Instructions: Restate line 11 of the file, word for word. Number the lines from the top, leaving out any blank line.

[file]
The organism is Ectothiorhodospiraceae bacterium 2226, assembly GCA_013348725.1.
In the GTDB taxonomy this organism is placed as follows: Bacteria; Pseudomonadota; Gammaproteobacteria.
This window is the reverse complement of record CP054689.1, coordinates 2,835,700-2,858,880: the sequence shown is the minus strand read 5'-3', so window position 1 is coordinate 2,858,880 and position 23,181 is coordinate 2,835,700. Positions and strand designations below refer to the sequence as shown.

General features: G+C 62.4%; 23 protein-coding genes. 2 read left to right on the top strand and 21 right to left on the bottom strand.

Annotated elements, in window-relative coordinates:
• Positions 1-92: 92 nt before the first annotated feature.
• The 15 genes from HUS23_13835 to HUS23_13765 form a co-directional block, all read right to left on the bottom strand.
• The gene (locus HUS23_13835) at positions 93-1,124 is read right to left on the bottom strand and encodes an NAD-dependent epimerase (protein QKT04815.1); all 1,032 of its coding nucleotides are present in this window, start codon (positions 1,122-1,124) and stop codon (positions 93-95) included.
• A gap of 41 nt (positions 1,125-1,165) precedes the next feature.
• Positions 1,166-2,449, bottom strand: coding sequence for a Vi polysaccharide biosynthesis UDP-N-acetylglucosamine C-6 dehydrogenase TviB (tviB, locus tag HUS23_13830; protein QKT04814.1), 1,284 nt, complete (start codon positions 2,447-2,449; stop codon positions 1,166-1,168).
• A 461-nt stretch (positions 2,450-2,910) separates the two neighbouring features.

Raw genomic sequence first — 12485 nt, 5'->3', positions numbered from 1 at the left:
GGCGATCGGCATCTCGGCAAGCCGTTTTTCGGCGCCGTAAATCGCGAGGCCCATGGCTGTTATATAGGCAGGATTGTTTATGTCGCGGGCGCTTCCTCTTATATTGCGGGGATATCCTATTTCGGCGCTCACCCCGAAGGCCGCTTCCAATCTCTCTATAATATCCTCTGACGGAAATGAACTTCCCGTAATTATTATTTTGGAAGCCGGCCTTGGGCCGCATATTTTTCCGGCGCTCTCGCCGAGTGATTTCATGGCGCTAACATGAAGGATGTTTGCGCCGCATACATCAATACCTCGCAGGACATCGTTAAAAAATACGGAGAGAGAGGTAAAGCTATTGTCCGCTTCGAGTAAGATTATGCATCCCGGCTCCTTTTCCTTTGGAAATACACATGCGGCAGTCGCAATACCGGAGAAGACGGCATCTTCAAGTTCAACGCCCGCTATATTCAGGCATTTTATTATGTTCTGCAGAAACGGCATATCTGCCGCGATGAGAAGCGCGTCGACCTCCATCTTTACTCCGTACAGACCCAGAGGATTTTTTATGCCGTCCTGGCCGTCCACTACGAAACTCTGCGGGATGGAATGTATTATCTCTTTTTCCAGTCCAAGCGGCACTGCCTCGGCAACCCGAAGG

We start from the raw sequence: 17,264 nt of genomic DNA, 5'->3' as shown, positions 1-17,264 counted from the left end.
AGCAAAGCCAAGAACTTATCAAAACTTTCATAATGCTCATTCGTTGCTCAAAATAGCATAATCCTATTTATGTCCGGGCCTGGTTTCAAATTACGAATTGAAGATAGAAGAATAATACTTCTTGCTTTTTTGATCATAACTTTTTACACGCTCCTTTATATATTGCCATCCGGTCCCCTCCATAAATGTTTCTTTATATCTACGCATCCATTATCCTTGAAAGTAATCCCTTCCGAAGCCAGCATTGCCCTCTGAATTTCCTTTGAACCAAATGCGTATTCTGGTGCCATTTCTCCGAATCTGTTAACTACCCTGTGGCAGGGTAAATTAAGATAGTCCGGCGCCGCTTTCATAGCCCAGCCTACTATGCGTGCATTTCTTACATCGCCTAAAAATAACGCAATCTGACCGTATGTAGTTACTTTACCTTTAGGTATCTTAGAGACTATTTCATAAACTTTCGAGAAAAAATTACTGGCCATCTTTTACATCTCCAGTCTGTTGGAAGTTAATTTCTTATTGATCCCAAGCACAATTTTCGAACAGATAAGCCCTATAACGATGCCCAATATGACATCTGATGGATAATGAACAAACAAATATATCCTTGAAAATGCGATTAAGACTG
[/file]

• A 461-nt stretch (positions 2,450-2,910) separates the two neighbouring features.